Dimi Bissig, M.D.
The Bissig lab is interested in developing new experimental tools and biomarkers for pediatric liver cancer. Ongoing research projects include patient-specific therapy inpatient-derived xenograft models and isogenic cell lines, as well as screening for biomarkers utilizing proximal fluid proteomics. The Bissig lab is interdisciplinary and has a veterinarian, a clinical fellow, research associates and actively collaborates with surgeons, oncologists, pathologists, protein biochemists, and geneticists. We are dedicated to the translation of cutting edge science into personalized medicine.
Dr. Himes is a transplant hepatologist whose expertise is in benign and malignant liver tumors in children. His clinical and research activities converge on defining, measuring and improving value-delivery in healthcare. He leads efforts in the Section of Gastroenterology of the Department of Pediatrics at Baylor College of Medicine and within the Visceral Transplant Program to make Texas Children’s Hospital a national leader in outcomes transparency and improvement.
The Department of Radiology at Texas Children’s Hospital is dedicated to providing safe, radiation-free imaging to children with all kinds of liver diseases, focal or diffuse. The modalities that are available include: radiography, ultrasound, computer tomography (CT scan) and magnetic resonance imaging (MRI). Dr. Masand and his team uses special protocols incorporating dynamic liver imaging to allow characterization of liver masses, with the use of hepatocyte-specific contrast agents. Excellent vascular definition can be obtain with blood pool contrast agent as required for surgical planning. Dr. Masand’s team also provides intra-operative ultrasound guidance to our pediatric surgeons. A dedicated team of anesthesiologists are available to provide sedation for young patients and patients who are claustrophobic, which helps us to obtain high definition images of the liver. Dr. Masand’s research interests revolve around developing MR imaging biomarkers in children with non-alcoholic steatohepatitis (NASH), MR Elastography and perfusion imaging in liver tumors.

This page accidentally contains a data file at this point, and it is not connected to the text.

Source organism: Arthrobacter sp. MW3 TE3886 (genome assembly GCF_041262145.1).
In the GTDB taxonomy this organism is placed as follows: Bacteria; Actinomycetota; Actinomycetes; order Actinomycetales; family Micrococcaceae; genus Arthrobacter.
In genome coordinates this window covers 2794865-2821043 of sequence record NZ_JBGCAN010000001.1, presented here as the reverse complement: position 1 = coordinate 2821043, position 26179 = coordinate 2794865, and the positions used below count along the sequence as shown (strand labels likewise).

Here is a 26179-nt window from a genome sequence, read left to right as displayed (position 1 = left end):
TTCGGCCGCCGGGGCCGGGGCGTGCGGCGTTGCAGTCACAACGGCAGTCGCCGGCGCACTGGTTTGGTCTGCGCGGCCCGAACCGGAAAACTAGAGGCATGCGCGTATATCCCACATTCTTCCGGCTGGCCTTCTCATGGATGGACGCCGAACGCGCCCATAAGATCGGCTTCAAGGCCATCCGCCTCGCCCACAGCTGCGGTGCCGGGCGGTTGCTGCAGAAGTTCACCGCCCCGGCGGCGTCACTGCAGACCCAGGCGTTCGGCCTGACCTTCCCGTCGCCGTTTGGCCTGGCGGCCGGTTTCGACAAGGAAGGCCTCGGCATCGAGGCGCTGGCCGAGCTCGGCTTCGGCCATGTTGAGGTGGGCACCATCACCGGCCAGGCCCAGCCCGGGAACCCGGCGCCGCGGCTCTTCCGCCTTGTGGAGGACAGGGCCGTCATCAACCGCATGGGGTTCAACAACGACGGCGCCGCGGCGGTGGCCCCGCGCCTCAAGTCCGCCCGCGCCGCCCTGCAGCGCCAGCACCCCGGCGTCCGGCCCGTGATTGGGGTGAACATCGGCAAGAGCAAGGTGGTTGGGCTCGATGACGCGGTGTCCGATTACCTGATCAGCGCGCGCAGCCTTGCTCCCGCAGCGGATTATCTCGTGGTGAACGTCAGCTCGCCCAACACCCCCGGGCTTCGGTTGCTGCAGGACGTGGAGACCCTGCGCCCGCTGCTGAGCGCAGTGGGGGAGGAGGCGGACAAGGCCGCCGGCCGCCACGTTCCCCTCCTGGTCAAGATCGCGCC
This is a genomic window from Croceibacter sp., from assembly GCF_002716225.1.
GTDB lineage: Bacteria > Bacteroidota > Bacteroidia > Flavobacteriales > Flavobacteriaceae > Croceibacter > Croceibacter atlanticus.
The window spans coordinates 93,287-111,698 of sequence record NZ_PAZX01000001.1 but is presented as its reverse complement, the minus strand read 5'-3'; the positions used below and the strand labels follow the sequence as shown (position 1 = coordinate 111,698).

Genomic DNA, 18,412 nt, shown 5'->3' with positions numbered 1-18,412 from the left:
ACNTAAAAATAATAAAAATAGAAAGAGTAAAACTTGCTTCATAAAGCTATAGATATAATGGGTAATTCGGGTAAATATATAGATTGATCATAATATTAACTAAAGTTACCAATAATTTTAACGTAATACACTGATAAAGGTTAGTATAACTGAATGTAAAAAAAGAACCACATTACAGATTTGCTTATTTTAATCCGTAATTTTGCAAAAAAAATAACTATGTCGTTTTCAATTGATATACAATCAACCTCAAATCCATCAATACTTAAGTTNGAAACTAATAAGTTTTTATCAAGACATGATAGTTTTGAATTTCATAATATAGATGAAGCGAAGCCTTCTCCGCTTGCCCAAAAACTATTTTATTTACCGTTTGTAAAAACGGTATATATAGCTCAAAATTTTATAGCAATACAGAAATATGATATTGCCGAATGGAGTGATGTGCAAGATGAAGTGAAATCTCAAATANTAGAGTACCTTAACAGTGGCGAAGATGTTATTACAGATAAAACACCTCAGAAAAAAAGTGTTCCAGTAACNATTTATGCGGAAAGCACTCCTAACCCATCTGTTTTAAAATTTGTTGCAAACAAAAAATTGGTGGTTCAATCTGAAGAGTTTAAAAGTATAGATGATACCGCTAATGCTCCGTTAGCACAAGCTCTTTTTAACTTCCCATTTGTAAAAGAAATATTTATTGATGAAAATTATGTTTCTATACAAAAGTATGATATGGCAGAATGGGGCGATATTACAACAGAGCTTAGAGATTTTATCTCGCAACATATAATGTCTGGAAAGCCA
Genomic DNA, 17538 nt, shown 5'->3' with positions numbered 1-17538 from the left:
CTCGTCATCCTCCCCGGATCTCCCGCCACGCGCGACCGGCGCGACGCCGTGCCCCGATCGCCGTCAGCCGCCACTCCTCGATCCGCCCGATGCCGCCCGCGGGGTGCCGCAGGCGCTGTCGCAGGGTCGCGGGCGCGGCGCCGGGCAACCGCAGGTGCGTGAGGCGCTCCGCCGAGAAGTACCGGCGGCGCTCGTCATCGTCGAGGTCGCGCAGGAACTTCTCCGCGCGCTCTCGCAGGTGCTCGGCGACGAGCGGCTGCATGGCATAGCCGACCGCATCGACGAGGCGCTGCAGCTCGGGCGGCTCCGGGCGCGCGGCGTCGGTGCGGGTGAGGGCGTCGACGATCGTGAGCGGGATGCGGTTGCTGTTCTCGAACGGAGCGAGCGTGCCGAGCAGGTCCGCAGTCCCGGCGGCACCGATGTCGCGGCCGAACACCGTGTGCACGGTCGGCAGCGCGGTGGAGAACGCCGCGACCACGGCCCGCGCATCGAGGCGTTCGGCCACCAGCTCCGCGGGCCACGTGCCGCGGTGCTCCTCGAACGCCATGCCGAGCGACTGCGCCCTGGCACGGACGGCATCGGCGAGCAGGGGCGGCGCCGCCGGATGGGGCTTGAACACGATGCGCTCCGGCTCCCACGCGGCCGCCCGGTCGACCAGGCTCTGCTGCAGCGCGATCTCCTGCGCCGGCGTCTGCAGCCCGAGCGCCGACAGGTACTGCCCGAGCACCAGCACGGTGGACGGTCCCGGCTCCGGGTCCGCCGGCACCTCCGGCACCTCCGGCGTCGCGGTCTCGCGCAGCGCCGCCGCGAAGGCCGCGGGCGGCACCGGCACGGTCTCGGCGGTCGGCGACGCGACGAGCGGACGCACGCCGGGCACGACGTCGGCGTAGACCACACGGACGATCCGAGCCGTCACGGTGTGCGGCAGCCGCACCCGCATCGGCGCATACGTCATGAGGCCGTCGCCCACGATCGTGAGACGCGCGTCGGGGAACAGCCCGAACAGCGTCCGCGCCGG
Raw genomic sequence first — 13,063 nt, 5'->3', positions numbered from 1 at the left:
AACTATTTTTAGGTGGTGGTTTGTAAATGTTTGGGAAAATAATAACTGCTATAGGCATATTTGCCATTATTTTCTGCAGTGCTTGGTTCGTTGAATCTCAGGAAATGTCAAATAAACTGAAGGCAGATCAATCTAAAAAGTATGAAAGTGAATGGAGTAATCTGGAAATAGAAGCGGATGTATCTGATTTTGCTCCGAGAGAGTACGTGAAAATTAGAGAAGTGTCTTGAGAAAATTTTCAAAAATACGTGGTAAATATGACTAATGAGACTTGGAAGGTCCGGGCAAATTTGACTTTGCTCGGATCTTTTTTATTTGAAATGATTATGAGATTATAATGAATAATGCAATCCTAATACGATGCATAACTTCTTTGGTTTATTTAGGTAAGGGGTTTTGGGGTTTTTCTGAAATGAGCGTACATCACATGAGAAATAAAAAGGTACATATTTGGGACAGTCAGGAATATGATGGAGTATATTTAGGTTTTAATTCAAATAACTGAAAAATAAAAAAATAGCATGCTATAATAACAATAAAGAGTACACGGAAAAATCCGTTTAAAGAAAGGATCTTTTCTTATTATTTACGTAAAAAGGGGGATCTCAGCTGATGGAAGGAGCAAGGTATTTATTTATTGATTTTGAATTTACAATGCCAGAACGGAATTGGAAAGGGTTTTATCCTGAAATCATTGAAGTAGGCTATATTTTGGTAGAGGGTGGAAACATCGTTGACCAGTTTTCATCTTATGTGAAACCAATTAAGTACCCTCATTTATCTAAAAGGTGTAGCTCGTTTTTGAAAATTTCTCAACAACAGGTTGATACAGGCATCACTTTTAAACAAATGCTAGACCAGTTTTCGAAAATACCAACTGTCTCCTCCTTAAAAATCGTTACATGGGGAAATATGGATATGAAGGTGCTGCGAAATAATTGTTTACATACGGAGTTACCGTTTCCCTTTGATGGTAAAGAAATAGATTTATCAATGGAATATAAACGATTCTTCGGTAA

Texas Children’s Hospital is one of only a few institutions in the country that offers advanced treatment options for the management of liver tumors in children by interventional radiology. These advanced treatment methods include: transarterial chemoembolisation (TACE), radiofrequency ablation (RFA), and selective internal radiation therapy (SIRT). Dr. Kukreja is excited about the potential of liver tumor management by interventional radiology (IR). Interventional radiology has started to play an increasingly important role in the management of liver tumors. He has been involved in researching advanced treatment methods for liver tumors in children. Pediatric liver tumors can be managed by minimally invasive methods of administering chemotherapy directly to the tumor, via arteries supplying the tumor also known as transarterial chemotherapy (TACE). Radiation can also be administered to the tumor via procedure called SIRT (selective internal radiation therapy). Dr. Kukreja’s research interests include the management of hepatocellular carcinoma, hepatoblastoma, and researching the role of transarterial and percutaneous therapies in pediatric liver tumors.